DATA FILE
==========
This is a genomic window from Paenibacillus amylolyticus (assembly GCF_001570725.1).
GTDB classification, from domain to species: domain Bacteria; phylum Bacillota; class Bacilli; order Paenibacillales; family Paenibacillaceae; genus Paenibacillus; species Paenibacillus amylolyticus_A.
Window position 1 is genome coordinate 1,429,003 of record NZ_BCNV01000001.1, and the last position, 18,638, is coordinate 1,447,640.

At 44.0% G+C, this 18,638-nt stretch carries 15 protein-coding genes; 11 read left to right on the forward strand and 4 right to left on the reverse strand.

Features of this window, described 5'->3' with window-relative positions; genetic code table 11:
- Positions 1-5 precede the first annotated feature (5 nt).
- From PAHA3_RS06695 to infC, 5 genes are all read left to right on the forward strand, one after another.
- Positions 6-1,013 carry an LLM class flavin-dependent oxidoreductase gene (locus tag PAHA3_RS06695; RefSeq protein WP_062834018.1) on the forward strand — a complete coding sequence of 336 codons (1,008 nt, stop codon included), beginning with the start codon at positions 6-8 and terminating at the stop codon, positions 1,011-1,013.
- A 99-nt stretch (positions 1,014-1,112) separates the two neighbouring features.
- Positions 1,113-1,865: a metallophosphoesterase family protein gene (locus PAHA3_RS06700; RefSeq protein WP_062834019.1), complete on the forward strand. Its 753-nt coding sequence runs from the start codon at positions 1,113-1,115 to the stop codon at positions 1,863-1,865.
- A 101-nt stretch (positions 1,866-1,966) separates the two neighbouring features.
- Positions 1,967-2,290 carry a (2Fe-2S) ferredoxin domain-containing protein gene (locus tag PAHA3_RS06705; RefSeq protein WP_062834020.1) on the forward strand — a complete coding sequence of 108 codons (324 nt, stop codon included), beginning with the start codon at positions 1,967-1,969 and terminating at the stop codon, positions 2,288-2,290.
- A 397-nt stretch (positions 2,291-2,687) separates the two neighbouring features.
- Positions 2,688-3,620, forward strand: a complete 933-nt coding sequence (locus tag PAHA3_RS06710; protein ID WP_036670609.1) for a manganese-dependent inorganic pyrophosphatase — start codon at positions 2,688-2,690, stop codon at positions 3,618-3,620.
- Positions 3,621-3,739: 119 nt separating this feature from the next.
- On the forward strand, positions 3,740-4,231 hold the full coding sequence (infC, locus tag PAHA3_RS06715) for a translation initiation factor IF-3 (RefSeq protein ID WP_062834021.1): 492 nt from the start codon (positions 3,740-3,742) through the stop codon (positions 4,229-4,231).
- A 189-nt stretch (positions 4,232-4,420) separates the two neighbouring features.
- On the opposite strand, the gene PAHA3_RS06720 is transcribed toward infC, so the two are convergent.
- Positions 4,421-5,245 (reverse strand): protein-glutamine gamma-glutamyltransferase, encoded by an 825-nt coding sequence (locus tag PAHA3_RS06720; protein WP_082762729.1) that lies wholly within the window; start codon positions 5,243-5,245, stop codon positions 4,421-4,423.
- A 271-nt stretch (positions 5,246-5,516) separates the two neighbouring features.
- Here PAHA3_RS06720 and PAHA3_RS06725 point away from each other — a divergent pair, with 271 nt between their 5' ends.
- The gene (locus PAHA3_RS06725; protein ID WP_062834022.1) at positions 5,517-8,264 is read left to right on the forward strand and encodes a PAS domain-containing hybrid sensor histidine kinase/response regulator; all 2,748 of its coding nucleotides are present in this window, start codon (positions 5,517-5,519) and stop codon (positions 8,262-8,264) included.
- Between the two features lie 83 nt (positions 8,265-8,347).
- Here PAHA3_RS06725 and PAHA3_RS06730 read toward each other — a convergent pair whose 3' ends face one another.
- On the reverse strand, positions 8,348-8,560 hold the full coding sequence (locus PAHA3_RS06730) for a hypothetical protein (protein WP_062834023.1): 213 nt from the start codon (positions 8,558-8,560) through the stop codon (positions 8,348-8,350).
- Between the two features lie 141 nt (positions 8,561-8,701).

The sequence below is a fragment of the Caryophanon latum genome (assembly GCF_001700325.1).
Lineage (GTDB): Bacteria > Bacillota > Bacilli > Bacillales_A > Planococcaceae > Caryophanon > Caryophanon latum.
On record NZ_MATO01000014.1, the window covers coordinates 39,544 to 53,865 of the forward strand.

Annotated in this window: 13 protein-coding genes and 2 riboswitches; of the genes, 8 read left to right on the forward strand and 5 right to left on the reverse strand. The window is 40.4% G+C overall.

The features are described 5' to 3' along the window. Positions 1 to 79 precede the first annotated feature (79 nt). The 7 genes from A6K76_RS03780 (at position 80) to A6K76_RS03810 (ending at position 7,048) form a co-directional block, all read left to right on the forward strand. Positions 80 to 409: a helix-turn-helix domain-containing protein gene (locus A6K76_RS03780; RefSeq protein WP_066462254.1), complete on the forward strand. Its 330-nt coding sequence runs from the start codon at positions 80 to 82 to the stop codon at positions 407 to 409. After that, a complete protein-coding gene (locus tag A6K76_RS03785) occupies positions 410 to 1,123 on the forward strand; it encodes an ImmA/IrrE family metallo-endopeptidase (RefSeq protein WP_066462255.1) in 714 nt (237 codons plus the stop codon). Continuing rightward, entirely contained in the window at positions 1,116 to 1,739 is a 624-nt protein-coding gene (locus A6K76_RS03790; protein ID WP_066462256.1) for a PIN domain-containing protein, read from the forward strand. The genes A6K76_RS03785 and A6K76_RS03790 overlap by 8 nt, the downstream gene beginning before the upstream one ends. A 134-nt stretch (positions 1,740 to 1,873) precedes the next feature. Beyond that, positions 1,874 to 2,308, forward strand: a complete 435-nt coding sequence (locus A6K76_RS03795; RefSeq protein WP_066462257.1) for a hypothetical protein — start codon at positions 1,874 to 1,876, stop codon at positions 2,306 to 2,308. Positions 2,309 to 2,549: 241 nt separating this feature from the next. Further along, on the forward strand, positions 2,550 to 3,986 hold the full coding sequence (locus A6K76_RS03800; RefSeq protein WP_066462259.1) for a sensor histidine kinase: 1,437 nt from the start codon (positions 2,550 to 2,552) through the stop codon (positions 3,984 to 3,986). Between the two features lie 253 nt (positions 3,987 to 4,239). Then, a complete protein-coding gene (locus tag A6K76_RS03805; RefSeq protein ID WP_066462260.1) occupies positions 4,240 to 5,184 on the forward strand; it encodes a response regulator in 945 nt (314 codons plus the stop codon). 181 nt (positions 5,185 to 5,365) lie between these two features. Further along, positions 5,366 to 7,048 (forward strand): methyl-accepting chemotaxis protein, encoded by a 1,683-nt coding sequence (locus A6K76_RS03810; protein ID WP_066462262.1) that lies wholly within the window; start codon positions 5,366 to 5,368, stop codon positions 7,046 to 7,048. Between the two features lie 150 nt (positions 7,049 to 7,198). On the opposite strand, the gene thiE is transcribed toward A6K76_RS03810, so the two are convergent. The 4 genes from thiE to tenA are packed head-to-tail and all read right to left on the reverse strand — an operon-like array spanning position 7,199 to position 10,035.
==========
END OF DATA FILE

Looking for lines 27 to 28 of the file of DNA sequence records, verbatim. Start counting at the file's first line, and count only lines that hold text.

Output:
The sequence below is a fragment of the Caryophanon latum genome (assembly GCF_001700325.1).
Lineage (GTDB): Bacteria > Bacillota > Bacilli > Bacillales_A > Planococcaceae > Caryophanon > Caryophanon latum.